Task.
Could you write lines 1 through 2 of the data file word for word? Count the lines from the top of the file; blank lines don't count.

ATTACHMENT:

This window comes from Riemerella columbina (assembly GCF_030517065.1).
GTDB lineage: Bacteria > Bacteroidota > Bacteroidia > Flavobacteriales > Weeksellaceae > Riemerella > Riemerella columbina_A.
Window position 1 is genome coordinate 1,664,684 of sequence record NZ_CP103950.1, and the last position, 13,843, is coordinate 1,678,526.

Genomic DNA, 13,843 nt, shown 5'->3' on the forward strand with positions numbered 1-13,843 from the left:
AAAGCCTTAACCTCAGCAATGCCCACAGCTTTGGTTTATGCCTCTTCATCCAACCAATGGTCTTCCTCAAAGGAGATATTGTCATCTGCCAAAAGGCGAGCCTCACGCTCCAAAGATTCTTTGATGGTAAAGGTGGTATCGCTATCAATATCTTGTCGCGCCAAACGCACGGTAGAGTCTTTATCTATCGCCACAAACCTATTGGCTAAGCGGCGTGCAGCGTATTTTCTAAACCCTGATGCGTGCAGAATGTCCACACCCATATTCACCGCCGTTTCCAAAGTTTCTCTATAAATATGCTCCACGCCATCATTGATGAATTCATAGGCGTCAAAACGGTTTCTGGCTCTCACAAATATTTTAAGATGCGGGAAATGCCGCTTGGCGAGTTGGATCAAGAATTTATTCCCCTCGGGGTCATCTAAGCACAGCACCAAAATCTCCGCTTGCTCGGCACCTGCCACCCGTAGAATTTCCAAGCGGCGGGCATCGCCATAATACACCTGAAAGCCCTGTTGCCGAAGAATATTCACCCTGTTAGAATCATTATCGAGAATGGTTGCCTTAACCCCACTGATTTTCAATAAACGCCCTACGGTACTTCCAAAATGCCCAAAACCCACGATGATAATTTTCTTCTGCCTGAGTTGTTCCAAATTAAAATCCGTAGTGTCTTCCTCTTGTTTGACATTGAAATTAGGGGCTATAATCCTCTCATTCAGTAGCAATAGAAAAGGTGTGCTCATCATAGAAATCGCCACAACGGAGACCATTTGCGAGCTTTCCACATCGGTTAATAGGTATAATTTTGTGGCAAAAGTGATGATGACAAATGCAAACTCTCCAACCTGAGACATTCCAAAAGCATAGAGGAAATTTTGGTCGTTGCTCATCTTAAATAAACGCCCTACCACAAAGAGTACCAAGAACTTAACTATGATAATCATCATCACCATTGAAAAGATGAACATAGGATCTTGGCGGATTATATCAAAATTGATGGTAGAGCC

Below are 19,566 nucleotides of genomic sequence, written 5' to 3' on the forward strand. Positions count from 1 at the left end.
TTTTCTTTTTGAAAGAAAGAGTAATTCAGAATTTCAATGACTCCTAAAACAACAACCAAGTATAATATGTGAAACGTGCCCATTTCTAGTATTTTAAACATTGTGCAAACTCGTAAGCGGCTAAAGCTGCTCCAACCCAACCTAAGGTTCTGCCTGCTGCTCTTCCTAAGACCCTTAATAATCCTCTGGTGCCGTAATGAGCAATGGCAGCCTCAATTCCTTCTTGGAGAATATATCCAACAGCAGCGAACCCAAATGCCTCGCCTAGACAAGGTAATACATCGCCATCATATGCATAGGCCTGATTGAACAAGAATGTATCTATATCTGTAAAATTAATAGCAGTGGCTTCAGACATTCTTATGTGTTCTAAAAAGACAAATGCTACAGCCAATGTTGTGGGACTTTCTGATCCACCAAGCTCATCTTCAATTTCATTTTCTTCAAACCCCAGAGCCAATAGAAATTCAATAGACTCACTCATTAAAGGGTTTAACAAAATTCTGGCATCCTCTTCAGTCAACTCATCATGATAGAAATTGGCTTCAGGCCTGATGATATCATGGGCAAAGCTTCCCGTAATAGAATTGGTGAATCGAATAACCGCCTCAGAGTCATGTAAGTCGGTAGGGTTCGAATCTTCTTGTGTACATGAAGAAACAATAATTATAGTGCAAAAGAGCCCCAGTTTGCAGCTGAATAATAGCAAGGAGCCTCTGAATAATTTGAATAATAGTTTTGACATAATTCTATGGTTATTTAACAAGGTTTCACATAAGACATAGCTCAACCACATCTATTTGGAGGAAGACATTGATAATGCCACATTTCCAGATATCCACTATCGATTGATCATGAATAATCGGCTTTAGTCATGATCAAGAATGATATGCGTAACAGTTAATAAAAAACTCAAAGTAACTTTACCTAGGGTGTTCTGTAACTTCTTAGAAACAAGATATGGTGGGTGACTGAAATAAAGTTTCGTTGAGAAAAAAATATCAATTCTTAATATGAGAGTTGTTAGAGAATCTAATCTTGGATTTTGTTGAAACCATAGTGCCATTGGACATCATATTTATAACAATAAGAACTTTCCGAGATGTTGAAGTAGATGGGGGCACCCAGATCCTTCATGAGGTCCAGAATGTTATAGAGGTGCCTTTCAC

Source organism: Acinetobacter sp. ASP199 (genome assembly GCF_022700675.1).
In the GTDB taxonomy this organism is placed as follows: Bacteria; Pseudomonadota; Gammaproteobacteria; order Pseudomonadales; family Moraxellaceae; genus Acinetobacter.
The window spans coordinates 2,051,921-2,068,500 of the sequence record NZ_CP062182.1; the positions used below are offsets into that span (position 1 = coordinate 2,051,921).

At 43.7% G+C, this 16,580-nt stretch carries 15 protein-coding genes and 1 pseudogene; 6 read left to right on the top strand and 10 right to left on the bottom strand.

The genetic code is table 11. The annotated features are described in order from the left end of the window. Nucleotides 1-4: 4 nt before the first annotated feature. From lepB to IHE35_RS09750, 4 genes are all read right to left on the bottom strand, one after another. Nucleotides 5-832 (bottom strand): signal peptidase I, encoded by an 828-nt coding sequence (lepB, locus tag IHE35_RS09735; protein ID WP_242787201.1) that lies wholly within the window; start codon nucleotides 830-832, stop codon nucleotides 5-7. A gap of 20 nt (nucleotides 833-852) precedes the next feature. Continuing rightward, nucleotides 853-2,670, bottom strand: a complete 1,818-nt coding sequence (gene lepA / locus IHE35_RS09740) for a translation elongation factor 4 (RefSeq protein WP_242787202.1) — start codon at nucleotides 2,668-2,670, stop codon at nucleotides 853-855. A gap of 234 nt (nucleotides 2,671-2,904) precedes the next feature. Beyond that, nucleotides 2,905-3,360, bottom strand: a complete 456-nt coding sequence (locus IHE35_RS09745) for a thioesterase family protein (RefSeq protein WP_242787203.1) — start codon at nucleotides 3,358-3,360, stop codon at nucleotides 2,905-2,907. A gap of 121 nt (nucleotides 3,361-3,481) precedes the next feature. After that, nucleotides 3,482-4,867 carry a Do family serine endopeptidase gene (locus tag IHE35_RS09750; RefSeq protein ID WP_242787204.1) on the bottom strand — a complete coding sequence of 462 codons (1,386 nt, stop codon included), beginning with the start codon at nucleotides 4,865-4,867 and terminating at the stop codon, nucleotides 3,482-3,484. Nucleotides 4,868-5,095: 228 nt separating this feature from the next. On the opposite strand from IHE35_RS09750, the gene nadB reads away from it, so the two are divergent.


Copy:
This window comes from Riemerella columbina (assembly GCF_030517065.1).
GTDB lineage: Bacteria > Bacteroidota > Bacteroidia > Flavobacteriales > Weeksellaceae > Riemerella > Riemerella columbina_A.